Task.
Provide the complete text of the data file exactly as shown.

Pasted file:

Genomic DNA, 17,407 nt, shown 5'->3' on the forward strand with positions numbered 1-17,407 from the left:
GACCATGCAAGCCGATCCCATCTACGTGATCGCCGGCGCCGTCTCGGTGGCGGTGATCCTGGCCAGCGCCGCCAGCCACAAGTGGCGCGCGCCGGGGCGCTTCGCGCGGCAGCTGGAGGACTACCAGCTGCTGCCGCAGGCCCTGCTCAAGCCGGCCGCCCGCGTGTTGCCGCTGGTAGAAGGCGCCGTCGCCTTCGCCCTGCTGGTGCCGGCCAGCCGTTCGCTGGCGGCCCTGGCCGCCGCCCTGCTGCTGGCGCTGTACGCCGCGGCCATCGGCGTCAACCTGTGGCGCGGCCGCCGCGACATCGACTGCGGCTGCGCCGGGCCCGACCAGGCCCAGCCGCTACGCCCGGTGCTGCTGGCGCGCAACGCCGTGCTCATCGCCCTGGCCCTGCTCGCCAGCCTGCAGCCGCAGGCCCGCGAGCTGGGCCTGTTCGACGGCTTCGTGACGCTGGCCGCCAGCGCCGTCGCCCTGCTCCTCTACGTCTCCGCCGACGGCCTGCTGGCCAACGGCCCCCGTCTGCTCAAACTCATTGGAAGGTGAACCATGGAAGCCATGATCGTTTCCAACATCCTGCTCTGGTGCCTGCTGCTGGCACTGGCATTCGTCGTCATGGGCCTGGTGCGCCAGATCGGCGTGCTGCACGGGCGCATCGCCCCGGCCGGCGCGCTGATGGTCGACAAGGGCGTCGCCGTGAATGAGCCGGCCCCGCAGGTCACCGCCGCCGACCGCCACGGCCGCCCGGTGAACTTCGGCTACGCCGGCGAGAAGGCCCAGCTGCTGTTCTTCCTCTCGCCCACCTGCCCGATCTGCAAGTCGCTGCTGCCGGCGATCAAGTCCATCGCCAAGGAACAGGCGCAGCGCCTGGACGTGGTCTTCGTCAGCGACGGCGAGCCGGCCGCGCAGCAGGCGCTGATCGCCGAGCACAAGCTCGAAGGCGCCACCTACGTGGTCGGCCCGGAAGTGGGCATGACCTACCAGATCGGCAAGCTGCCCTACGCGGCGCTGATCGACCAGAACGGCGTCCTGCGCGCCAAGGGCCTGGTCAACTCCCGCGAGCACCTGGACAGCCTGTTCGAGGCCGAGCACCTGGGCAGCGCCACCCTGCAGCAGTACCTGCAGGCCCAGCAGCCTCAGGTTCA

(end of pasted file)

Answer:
Genomic DNA, 17,407 nt, shown 5'->3' on the forward strand with positions numbered 1-17,407 from the left:
GACCATGCAAGCCGATCCCATCTACGTGATCGCCGGCGCCGTCTCGGTGGCGGTGATCCTGGCCAGCGCCGCCAGCCACAAGTGGCGCGCGCCGGGGCGCTTCGCGCGGCAGCTGGAGGACTACCAGCTGCTGCCGCAGGCCCTGCTCAAGCCGGCCGCCCGCGTGTTGCCGCTGGTAGAAGGCGCCGTCGCCTTCGCCCTGCTGGTGCCGGCCAGCCGTTCGCTGGCGGCCCTGGCCGCCGCCCTGCTGCTGGCGCTGTACGCCGCGGCCATCGGCGTCAACCTGTGGCGCGGCCGCCGCGACATCGACTGCGGCTGCGCCGGGCCCGACCAGGCCCAGCCGCTACGCCCGGTGCTGCTGGCGCGCAACGCCGTGCTCATCGCCCTGGCCCTGCTCGCCAGCCTGCAGCCGCAGGCCCGCGAGCTGGGCCTGTTCGACGGCTTCGTGACGCTGGCCGCCAGCGCCGTCGCCCTGCTCCTCTACGTCTCCGCCGACGGCCTGCTGGCCAACGGCCCCCGTCTGCTCAAACTCATTGGAAGGTGAACCATGGAAGCCATGATCGTTTCCAACATCCTGCTCTGGTGCCTGCTGCTGGCACTGGCATTCGTCGTCATGGGCCTGGTGCGCCAGATCGGCGTGCTGCACGGGCGCATCGCCCCGGCCGGCGCGCTGATGGTCGACAAGGGCGTCGCCGTGAATGAGCCGGCCCCGCAGGTCACCGCCGCCGACCGCCACGGCCGCCCGGTGAACTTCGGCTACGCCGGCGAGAAGGCCCAGCTGCTGTTCTTCCTCTCGCCCACCTGCCCGATCTGCAAGTCGCTGCTGCCGGCGATCAAGTCCATCGCCAAGGAACAGGCGCAGCGCCTGGACGTGGTCTTCGTCAGCGACGGCGAGCCGGCCGCGCAGCAGGCGCTGATCGCCGAGCACAAGCTCGAAGGCGCCACCTACGTGGTCGGCCCGGAAGTGGGCATGACCTACCAGATCGGCAAGCTGCCCTACGCGGCGCTGATCGACCAGAACGGCGTCCTGCGCGCCAAGGGCCTGGTCAACTCCCGCGAGCACCTGGACAGCCTGTTCGAGGCCGAGCACCTGGGCAGCGCCACCCTGCAGCAGTACCTGCAGGCCCAGCAGCCTCAGGTTCA